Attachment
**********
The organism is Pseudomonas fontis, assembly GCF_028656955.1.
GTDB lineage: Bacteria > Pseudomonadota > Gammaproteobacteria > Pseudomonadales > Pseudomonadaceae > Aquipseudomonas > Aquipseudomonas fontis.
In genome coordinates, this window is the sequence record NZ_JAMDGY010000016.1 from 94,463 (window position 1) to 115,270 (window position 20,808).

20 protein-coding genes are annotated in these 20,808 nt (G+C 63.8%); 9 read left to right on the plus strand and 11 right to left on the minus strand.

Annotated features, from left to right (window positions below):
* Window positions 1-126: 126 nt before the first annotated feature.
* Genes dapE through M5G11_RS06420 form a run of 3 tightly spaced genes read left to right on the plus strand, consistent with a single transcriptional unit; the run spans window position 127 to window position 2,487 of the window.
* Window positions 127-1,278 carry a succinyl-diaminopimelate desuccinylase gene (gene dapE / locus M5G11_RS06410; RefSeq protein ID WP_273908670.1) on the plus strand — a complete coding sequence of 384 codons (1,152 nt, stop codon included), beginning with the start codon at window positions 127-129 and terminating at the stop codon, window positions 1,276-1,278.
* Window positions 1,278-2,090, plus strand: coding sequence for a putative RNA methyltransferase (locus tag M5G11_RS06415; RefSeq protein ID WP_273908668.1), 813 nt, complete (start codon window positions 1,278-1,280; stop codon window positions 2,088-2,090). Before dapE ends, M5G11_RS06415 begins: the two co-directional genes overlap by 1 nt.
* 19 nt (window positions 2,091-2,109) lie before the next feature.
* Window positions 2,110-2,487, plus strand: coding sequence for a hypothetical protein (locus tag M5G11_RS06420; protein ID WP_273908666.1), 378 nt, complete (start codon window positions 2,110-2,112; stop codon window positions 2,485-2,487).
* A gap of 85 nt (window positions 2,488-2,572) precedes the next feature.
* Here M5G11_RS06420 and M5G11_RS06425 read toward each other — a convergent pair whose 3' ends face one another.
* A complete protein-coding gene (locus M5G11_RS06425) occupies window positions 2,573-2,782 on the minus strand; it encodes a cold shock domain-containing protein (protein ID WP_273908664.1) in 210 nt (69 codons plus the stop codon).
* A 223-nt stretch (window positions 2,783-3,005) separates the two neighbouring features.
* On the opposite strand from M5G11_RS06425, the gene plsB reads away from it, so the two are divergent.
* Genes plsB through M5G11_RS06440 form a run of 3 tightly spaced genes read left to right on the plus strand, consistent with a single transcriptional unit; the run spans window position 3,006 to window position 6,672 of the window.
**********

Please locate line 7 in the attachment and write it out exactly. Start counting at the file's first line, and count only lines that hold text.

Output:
* Genes dapE through M5G11_RS06420 form a run of 3 tightly spaced genes read left to right on the plus strand, consistent with a single transcriptional unit; the run spans window position 127 to window position 2,487 of the window.